Against my better judgement, the lights in my apartment are connected to a wireless network controlled via an app. There are physical buttons, but they are located near the plugs, at ground level and often behind obstructions. When I leave, turning off the light requires digging my phone out of my pocket, typing in the unlock code, opening the app, waiting for it to detect the network, then tapping a button to turn off the light. I do all of this while standing an inch or so away from the old wall switch, the use of which would achieve the same result in a fraction of the time. As a result of this modernity, every time I leave the apartment, I feel the uncontrollable urge to make sure I’m listening to the title theme from French director Jacques Tati’s 1958 masterpiece Mon Oncle. I am, at that moment, Monsieur Hulot. Continue reading…
Posted April 7, 2011
Every April at the Gutter, the editors write about something outside their usual domains. This month Comics Editor Carol Borden writes about movies.
This is not even close to a full retrospective, because while Minoru Kawasaki doesn’t have a huge number of films, many of them are not available with English subtitles and I don’t know Japanese. Regardless, I will pass along my love for a director whose work is marked by theriomorphic characters, the power of low-budget special effects and just plain joy.
Kawasaki’s work reflects the anxiety so often apparent in Japanse monster (kaiju) movies. In probably Kawasaki’s most famous movie outside Japan, The Calamari Wrestler, the antagonistic director of the Japanese wrestling federation attempts to convince a squid to throw a match to a human opponent, saying:
Nobody embodies the utter chaos in today’s Japan better than you. The threat of nuclear attacks, of terrorism, the rise of crime, mysterious viruses, the anxieties over an aging society, the economy, the politics. You’re perfect for the current atmosphere—you and your monstrous self.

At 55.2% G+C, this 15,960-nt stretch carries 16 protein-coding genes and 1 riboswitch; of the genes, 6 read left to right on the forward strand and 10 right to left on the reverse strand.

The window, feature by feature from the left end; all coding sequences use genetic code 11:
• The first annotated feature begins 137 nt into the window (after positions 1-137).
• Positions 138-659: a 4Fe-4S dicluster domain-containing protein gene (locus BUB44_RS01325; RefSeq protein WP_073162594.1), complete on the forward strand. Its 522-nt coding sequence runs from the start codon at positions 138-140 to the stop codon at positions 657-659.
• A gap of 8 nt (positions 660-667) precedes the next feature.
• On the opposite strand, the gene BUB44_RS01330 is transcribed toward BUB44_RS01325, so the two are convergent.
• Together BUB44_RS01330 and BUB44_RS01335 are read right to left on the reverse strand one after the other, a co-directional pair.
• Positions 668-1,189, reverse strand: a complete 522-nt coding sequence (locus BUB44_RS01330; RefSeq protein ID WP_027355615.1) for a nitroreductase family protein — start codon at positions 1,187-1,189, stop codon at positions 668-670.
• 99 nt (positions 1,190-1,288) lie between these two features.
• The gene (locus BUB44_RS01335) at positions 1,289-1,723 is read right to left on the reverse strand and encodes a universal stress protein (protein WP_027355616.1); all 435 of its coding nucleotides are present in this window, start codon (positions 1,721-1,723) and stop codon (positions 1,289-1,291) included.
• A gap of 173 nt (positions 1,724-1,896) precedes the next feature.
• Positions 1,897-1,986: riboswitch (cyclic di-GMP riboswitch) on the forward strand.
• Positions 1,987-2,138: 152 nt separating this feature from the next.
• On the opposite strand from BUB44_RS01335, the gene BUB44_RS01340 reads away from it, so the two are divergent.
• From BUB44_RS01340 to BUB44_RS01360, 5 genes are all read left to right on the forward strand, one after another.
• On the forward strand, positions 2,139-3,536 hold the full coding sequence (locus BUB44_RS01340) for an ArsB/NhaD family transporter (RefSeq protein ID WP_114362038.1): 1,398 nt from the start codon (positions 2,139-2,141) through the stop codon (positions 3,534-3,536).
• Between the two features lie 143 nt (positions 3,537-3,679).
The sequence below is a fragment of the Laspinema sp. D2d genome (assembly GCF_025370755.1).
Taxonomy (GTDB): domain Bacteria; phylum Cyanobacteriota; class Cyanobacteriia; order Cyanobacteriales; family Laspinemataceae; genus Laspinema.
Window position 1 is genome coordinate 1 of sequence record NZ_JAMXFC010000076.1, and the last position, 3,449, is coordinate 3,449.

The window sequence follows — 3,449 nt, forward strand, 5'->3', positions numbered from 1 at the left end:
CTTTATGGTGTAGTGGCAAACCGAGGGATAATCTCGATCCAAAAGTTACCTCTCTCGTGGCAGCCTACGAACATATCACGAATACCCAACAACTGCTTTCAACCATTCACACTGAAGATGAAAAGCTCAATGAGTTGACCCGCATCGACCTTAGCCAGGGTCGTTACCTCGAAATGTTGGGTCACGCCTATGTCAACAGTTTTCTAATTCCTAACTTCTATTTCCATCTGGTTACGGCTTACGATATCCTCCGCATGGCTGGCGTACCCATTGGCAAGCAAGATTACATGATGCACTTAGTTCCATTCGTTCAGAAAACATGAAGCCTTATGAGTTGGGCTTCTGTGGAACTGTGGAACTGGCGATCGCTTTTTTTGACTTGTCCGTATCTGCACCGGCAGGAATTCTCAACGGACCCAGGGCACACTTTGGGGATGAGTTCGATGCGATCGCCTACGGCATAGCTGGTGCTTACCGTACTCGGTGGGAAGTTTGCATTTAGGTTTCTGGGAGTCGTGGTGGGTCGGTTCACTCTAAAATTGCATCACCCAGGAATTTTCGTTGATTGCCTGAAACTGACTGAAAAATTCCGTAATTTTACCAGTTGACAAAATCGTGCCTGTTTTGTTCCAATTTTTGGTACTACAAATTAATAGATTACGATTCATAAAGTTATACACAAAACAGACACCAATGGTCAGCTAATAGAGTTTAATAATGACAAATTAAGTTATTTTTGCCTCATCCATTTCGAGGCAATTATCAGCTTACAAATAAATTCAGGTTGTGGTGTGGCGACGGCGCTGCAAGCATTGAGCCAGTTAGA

In response to the many recent Fukushima-related articles about Godzilla as a nuclear entity, a friend pointed out to me that kaiju aren’t only about nuclear annihilation. Japan and Tokyo in particular have been destroyed over and over—from the Edo Fire to the Great Kanto Earthquake. Kaiju movies are also about the fragility of the human world and the permeable line between human and non-human. I have no idea of how to address the earthquakes and tsunami here, beyond suggesting everyone donate to relief efforts, I will turn to kaiju, monstrous selves and disaster film parodies instead.
The Calamari Wrestler is condensed Rocky I-III, if Rocky were a wrestler, Kan-Ichi Iwata (Osamu Nishimura), apparently reincarnated as a giant squid. The film’s Apollo Creed (Carl Weathers) is Koji Taguchi, who becomes an octopus in an attempt to defeat an invertebrate immune to joint locks, and then agrees to train Kan-Ichi to defeat the film’s Clubber Lang (Mr. T), the mysterious Squilla Fighter. Cut to an amazing squid training montage. And just to make sure these parallels are clearly intentional, Kan-Ichi’s girlfriend Miyako (Kana Ishida) dresses as Adrian for his final match. It combines the elements of kaiju movies, what it is to be a person, with those of boxing and wrestling movies and their focus on family, love and sacrifice. But it’s also a little reminiscent of movies like Samurai I-III as swordsman Miyamoto Musashi learns to channel his emotions through Zen teaching. Kan-Ichi must control his passions or lose his squid form.